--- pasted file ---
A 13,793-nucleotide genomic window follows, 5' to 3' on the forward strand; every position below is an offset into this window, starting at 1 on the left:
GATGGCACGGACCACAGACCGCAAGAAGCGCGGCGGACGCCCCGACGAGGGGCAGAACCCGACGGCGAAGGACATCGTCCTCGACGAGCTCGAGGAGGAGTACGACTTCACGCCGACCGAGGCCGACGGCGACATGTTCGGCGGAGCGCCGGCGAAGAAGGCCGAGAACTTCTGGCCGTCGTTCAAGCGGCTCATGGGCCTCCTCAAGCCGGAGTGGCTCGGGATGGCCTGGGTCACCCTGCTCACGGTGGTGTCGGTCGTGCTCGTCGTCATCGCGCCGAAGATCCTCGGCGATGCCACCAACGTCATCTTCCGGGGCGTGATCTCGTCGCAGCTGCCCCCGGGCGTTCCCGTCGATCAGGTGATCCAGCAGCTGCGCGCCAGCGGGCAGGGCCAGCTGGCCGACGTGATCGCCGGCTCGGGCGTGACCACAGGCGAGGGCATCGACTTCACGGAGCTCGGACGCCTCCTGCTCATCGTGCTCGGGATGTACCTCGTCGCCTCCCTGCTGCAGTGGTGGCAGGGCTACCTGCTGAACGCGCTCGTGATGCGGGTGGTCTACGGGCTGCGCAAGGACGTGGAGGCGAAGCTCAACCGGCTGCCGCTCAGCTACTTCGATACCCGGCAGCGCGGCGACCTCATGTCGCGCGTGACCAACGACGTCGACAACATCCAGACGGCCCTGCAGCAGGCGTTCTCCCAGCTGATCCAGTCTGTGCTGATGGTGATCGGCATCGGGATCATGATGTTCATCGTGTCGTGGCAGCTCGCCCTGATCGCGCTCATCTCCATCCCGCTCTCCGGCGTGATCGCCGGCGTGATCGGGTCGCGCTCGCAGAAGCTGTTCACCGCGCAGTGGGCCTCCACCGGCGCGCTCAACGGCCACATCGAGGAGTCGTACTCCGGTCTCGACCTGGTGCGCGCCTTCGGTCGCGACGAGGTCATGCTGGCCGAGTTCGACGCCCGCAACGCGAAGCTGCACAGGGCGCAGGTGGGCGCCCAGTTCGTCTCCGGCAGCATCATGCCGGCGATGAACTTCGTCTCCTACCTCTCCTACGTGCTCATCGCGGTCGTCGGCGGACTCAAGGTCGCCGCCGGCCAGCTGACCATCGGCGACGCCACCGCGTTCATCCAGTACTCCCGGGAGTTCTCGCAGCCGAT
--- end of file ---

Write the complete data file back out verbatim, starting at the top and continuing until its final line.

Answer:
A 13,793-nucleotide genomic window follows, 5' to 3' on the forward strand; every position below is an offset into this window, starting at 1 on the left:
GATGGCACGGACCACAGACCGCAAGAAGCGCGGCGGACGCCCCGACGAGGGGCAGAACCCGACGGCGAAGGACATCGTCCTCGACGAGCTCGAGGAGGAGTACGACTTCACGCCGACCGAGGCCGACGGCGACATGTTCGGCGGAGCGCCGGCGAAGAAGGCCGAGAACTTCTGGCCGTCGTTCAAGCGGCTCATGGGCCTCCTCAAGCCGGAGTGGCTCGGGATGGCCTGGGTCACCCTGCTCACGGTGGTGTCGGTCGTGCTCGTCGTCATCGCGCCGAAGATCCTCGGCGATGCCACCAACGTCATCTTCCGGGGCGTGATCTCGTCGCAGCTGCCCCCGGGCGTTCCCGTCGATCAGGTGATCCAGCAGCTGCGCGCCAGCGGGCAGGGCCAGCTGGCCGACGTGATCGCCGGCTCGGGCGTGACCACAGGCGAGGGCATCGACTTCACGGAGCTCGGACGCCTCCTGCTCATCGTGCTCGGGATGTACCTCGTCGCCTCCCTGCTGCAGTGGTGGCAGGGCTACCTGCTGAACGCGCTCGTGATGCGGGTGGTCTACGGGCTGCGCAAGGACGTGGAGGCGAAGCTCAACCGGCTGCCGCTCAGCTACTTCGATACCCGGCAGCGCGGCGACCTCATGTCGCGCGTGACCAACGACGTCGACAACATCCAGACGGCCCTGCAGCAGGCGTTCTCCCAGCTGATCCAGTCTGTGCTGATGGTGATCGGCATCGGGATCATGATGTTCATCGTGTCGTGGCAGCTCGCCCTGATCGCGCTCATCTCCATCCCGCTCTCCGGCGTGATCGCCGGCGTGATCGGGTCGCGCTCGCAGAAGCTGTTCACCGCGCAGTGGGCCTCCACCGGCGCGCTCAACGGCCACATCGAGGAGTCGTACTCCGGTCTCGACCTGGTGCGCGCCTTCGGTCGCGACGAGGTCATGCTGGCCGAGTTCGACGCCCGCAACGCGAAGCTGCACAGGGCGCAGGTGGGCGCCCAGTTCGTCTCCGGCAGCATCATGCCGGCGATGAACTTCGTCTCCTACCTCTCCTACGTGCTCATCGCGGTCGTCGGCGGACTCAAGGTCGCCGCCGGCCAGCTGACCATCGGCGACGCCACCGCGTTCATCCAGTACTCCCGGGAGTTCTCGCAGCCGAT